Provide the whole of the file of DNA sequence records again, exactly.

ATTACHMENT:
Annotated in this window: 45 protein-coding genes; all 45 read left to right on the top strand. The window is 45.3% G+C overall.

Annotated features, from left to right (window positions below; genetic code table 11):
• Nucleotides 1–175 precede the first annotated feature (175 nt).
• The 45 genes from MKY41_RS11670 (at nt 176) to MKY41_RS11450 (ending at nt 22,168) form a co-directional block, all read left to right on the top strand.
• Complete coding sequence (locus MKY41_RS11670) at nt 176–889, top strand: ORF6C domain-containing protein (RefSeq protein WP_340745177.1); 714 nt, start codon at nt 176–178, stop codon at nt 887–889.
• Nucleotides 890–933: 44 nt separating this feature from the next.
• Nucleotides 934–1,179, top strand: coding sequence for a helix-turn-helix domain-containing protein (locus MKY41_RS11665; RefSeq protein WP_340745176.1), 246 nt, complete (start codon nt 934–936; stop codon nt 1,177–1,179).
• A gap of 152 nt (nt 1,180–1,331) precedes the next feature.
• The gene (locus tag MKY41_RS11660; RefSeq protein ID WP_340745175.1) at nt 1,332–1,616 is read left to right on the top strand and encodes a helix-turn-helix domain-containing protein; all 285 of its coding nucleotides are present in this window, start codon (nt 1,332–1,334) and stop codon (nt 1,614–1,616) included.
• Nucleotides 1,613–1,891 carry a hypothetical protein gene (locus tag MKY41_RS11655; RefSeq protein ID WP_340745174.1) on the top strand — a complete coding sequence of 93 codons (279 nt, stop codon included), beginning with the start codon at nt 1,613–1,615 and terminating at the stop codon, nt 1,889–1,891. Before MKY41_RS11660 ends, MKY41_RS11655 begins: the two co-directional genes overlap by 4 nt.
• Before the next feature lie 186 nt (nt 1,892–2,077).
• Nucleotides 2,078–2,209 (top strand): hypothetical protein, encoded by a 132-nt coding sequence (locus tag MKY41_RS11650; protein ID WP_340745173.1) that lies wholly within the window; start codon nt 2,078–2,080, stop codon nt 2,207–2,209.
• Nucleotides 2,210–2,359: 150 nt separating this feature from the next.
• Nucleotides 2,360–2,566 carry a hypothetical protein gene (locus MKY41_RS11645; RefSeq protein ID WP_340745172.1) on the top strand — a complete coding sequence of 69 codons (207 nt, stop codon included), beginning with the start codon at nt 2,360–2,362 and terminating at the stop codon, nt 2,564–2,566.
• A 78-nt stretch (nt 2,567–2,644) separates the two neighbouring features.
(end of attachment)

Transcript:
Annotated in this window: 45 protein-coding genes; all 45 read left to right on the top strand. The window is 45.3% G+C overall.

Annotated features, from left to right (window positions below; genetic code table 11):
• Nucleotides 1–175 precede the first annotated feature (175 nt).
• The 45 genes from MKY41_RS11670 (at nt 176) to MKY41_RS11450 (ending at nt 22,168) form a co-directional block, all read left to right on the top strand.
• Complete coding sequence (locus MKY41_RS11670) at nt 176–889, top strand: ORF6C domain-containing protein (RefSeq protein WP_340745177.1); 714 nt, start codon at nt 176–178, stop codon at nt 887–889.
• Nucleotides 890–933: 44 nt separating this feature from the next.
• Nucleotides 934–1,179, top strand: coding sequence for a helix-turn-helix domain-containing protein (locus MKY41_RS11665; RefSeq protein WP_340745176.1), 246 nt, complete (start codon nt 934–936; stop codon nt 1,177–1,179).
• A gap of 152 nt (nt 1,180–1,331) precedes the next feature.
• The gene (locus tag MKY41_RS11660; RefSeq protein ID WP_340745175.1) at nt 1,332–1,616 is read left to right on the top strand and encodes a helix-turn-helix domain-containing protein; all 285 of its coding nucleotides are present in this window, start codon (nt 1,332–1,334) and stop codon (nt 1,614–1,616) included.
• Nucleotides 1,613–1,891 carry a hypothetical protein gene (locus tag MKY41_RS11655; RefSeq protein ID WP_340745174.1) on the top strand — a complete coding sequence of 93 codons (279 nt, stop codon included), beginning with the start codon at nt 1,613–1,615 and terminating at the stop codon, nt 1,889–1,891. Before MKY41_RS11660 ends, MKY41_RS11655 begins: the two co-directional genes overlap by 4 nt.
• Before the next feature lie 186 nt (nt 1,892–2,077).
• Nucleotides 2,078–2,209 (top strand): hypothetical protein, encoded by a 132-nt coding sequence (locus tag MKY41_RS11650; protein ID WP_340745173.1) that lies wholly within the window; start codon nt 2,078–2,080, stop codon nt 2,207–2,209.
• Nucleotides 2,210–2,359: 150 nt separating this feature from the next.
• Nucleotides 2,360–2,566 carry a hypothetical protein gene (locus MKY41_RS11645; RefSeq protein ID WP_340745172.1) on the top strand — a complete coding sequence of 69 codons (207 nt, stop codon included), beginning with the start codon at nt 2,360–2,362 and terminating at the stop codon, nt 2,564–2,566.
• A 78-nt stretch (nt 2,567–2,644) separates the two neighbouring features.